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Johnny Vardeman: Red Elephant also was a bus to haul athletes at Gainesville
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The Times is seeking memories of Gainesville School System for special coverage Friday on the occasion of its 125th anniversary.

Many alumni surely will recall the late 1940s and early 1950s at Gainesville High School. But in case they don’t respond, here in part is how it was.

The school, of course, was on Washington Street just off the downtown square where the Gym of ’36, now an office complex, stands today.

The school and adjoining gym stood on the site encompassed by Washington, Maple and what is now West Academy Street. The large lot adjacent to the gymnasium also fronted on Oak Street at the time. It was used for outside physical education classes and high school football practice.

Jimmy Bagwell (not the late owner of Georgia Chair Co.) was a lanky player whom everybody called Jimmy B. Despite being a workhorse at practice, he never made the Red Elephant varsity, but his long legs could outrun most anybody else on the team. Jimmy B. knew no boundary line, however, and when he had the ball during practice would run out into Oak Street to avoid being tackled.

The gymnasium was a cozy little place with balcony seating in addition to courtside bleachers. Students and others would cram the cramped quarters to cheer such basketball stars as Jack Roberts and Shirley Tolbert. Those were the days when in girls basketball you had guards who played half-court defense and couldn’t cross the center line into the forwards’ offensive side. Three players played on defense and three on offense.

But the gym had other purposes, too. It wasn’t like today where you have nice separate buildings for theater, band, weightlifting, etc. The Gym of ’36 was multipurpose in every sense of the term. Your high school plays were on the stage, and chairs had to be set up for the audience. Indeed, they had to be set up for any student assembly. Dances, carnivals, cake walks, P.E. classes and whatever else scruffed the hardwood floors of the gym.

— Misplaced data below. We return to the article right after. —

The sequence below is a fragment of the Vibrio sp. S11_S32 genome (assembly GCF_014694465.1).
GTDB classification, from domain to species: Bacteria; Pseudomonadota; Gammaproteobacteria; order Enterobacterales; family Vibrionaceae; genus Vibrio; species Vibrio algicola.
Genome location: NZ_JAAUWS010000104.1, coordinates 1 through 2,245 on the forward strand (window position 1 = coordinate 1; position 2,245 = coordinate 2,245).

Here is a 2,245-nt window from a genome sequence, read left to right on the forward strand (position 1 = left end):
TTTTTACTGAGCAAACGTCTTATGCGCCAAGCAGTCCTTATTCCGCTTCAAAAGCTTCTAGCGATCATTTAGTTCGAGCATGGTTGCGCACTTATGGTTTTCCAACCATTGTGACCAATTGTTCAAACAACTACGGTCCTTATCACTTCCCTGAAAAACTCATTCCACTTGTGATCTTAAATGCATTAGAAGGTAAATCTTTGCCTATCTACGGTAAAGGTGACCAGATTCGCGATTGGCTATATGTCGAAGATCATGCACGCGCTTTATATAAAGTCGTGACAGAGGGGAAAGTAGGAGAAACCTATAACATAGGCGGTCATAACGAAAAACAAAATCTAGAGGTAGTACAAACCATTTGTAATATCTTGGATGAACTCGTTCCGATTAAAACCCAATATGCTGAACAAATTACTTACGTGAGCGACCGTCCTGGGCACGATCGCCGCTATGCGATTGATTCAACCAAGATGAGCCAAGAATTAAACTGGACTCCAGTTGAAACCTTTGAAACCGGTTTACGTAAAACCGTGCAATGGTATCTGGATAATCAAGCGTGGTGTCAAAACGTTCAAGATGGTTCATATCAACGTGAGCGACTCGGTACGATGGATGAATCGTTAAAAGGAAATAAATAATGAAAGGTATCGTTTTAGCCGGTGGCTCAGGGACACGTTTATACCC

Not that they aren’t today, but teachers were multipurpose, too. Laura Sue Hawkins taught physics and chemistry and directed school plays.

Locker rooms for guys and gals were downstairs at the west end of the gym. P.E. students used them to dress, but the guys’ locker room was a sweaty, smelly place where football players coming in from practice slung their nasty gear before taking a shower. The coaches’ office also served as the place where ankles were taped and warm ointment smeared on bruised muscles.

Two stories above that dungeon was a supply room where managers sorted and inventoried football jerseys, shoes, pants and pads.

The gym was connected to the main school building by a walk-through. In the bowels of the gym were a cafeteria, presided over by Mrs. Beusse Whitworth; a home-ec department; and industrial arts shop overseen by J. Allen Webster, a growly kind of guy who some boys feared, but all respected as a craftsman and teacher.

Wooden floors in the main building were soaked with oil and provided a unique aroma that is hard to forget. Bill Bray or another custodian would spread a sweeping compound on the floors periodically, then sweep it up with a push broom.

The city school system had no yellow school buses, and students got to school the best way they could. They would walk, ride with their parents or on bicycles. A mighty few upperclassmen had their own cars.

There was one bus, however, appropriately named “The Red Elephant,” and appropriately painted red. It mostly hauled players to baseball and basketball away games, but football players to City Park on home games. It occasionally was used for field trips. Many a romance was enhanced at the back of that bus when boys and girls teams rode together or when cheerleaders were aboard.

Gainesville High School usually chartered a bus for away games to places such as LaGrange, Decatur or Griffin.

On one baseball trip to Elberton, the Red Elephant bus broke down, and players had to get out and push it up the highway to a place where it could be serviced. Coaches usually doubled as drivers.

C.J. Cheves was superintendent of schools in the early 1950s, and J. Roy Callison was Gainesville High School principal. Ruth Hanie and Mildred Wright were the loyal secretaries.

Clayton Deavers had succeeded A. Drane Watson as coach, assisted by Graham Hixon and others.

Memorable teachers included “Miss Sue Johnson,” Lucy Finger, Latin; Mrs. E.T. Staton, journalism, newspaper and yearbook advisor; Gladys Holcomb, typing; Grace Speer, biology; Jane Hulsey, p.e.; Leon Hughes, social studies, Mary Pentecost, English; Bertha Turner, English; Jeffie Fitzpatrick, math; Don Rich, music; and Margaret Tyner, home ec.

Johnny Vardeman is retired editor of The Times.